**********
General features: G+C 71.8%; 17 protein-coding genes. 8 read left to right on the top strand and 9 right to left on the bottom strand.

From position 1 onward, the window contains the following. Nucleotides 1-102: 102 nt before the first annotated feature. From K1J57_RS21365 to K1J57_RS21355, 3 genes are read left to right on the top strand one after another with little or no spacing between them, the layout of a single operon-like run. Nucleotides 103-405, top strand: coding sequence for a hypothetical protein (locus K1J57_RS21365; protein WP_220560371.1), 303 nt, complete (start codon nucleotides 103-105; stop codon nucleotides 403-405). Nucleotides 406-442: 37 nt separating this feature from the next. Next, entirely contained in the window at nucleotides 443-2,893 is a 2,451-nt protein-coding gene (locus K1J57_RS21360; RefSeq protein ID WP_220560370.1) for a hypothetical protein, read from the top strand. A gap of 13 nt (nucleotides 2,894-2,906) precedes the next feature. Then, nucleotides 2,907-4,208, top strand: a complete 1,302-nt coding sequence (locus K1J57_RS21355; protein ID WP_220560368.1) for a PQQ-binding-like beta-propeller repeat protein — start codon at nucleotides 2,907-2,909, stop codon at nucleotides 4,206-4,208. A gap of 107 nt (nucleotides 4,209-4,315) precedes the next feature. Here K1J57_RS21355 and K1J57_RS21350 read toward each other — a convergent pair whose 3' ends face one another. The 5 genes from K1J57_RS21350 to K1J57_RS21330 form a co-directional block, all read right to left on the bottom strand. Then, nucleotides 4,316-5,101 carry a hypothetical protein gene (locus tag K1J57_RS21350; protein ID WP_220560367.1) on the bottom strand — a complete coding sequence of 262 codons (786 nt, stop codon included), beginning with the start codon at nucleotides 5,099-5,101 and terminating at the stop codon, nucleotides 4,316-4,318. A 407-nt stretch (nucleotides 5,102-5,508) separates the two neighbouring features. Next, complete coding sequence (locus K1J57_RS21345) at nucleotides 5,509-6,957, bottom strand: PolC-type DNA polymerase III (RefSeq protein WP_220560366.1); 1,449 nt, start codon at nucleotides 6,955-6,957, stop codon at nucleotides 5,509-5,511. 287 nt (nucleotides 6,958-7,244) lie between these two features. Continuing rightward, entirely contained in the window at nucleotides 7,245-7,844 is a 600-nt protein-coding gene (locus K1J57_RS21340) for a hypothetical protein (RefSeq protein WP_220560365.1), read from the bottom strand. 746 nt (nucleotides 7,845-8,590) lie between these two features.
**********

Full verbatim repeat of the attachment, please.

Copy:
General features: G+C 71.8%; 17 protein-coding genes. 8 read left to right on the top strand and 9 right to left on the bottom strand.

From position 1 onward, the window contains the following. Nucleotides 1-102: 102 nt before the first annotated feature. From K1J57_RS21365 to K1J57_RS21355, 3 genes are read left to right on the top strand one after another with little or no spacing between them, the layout of a single operon-like run. Nucleotides 103-405, top strand: coding sequence for a hypothetical protein (locus K1J57_RS21365; protein WP_220560371.1), 303 nt, complete (start codon nucleotides 103-105; stop codon nucleotides 403-405). Nucleotides 406-442: 37 nt separating this feature from the next. Next, entirely contained in the window at nucleotides 443-2,893 is a 2,451-nt protein-coding gene (locus K1J57_RS21360; RefSeq protein ID WP_220560370.1) for a hypothetical protein, read from the top strand. A gap of 13 nt (nucleotides 2,894-2,906) precedes the next feature. Then, nucleotides 2,907-4,208, top strand: a complete 1,302-nt coding sequence (locus K1J57_RS21355; protein ID WP_220560368.1) for a PQQ-binding-like beta-propeller repeat protein — start codon at nucleotides 2,907-2,909, stop codon at nucleotides 4,206-4,208. A gap of 107 nt (nucleotides 4,209-4,315) precedes the next feature. Here K1J57_RS21355 and K1J57_RS21350 read toward each other — a convergent pair whose 3' ends face one another. The 5 genes from K1J57_RS21350 to K1J57_RS21330 form a co-directional block, all read right to left on the bottom strand. Then, nucleotides 4,316-5,101 carry a hypothetical protein gene (locus tag K1J57_RS21350; protein ID WP_220560367.1) on the bottom strand — a complete coding sequence of 262 codons (786 nt, stop codon included), beginning with the start codon at nucleotides 5,099-5,101 and terminating at the stop codon, nucleotides 4,316-4,318. A 407-nt stretch (nucleotides 5,102-5,508) separates the two neighbouring features. Next, complete coding sequence (locus K1J57_RS21345) at nucleotides 5,509-6,957, bottom strand: PolC-type DNA polymerase III (RefSeq protein WP_220560366.1); 1,449 nt, start codon at nucleotides 6,955-6,957, stop codon at nucleotides 5,509-5,511. 287 nt (nucleotides 6,958-7,244) lie between these two features. Continuing rightward, entirely contained in the window at nucleotides 7,245-7,844 is a 600-nt protein-coding gene (locus K1J57_RS21340) for a hypothetical protein (RefSeq protein WP_220560365.1), read from the bottom strand. 746 nt (nucleotides 7,845-8,590) lie between these two features.